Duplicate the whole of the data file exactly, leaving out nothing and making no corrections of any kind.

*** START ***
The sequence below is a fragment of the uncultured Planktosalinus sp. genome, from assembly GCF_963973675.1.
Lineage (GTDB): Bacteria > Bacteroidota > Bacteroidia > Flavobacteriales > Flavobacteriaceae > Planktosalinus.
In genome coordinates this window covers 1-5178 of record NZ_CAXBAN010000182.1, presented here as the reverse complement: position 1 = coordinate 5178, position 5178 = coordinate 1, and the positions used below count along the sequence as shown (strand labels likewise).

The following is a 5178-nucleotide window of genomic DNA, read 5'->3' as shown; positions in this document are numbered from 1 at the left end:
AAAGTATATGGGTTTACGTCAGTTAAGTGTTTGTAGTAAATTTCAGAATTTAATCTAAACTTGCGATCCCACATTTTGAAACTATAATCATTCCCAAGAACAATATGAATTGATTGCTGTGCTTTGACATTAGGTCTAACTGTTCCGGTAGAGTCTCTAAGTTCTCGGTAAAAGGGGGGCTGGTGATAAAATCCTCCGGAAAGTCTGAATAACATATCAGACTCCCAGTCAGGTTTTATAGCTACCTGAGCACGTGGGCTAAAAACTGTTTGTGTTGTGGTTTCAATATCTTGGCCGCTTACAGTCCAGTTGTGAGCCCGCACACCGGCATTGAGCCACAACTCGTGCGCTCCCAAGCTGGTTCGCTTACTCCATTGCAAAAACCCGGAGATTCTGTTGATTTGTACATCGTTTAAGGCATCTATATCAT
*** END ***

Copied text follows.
The sequence below is a fragment of the uncultured Planktosalinus sp. genome, from assembly GCF_963973675.1.
Lineage (GTDB): Bacteria > Bacteroidota > Bacteroidia > Flavobacteriales > Flavobacteriaceae > Planktosalinus.
In genome coordinates this window covers 1-5178 of record NZ_CAXBAN010000182.1, presented here as the reverse complement: position 1 = coordinate 5178, position 5178 = coordinate 1, and the positions used below count along the sequence as shown (strand labels likewise).

The following is a 5178-nucleotide window of genomic DNA, read 5'->3' as shown; positions in this document are numbered from 1 at the left end:
AAAGTATATGGGTTTACGTCAGTTAAGTGTTTGTAGTAAATTTCAGAATTTAATCTAAACTTGCGATCCCACATTTTGAAACTATAATCATTCCCAAGAACAATATGAATTGATTGCTGTGCTTTGACATTAGGTCTAACTGTTCCGGTAGAGTCTCTAAGTTCTCGGTAAAAGGGGGGCTGGTGATAAAATCCTCCGGAAAGTCTGAATAACATATCAGACTCCCAGTCAGGTTTTATAGCTACCTGAGCACGTGGGCTAAAAACTGTTTGTGTTGTGGTTTCAATATCTTGGCCGCTTACAGTCCAGTTGTGAGCCCGCACACCGGCATTGAGCCACAACTCGTGCGCTCCCAAGCTGGTTCGCTTACTCCATTGCAAAAACCCGGAGATTCTGTTGATTTGTACATCGTTTAAGGCATCTATATCAT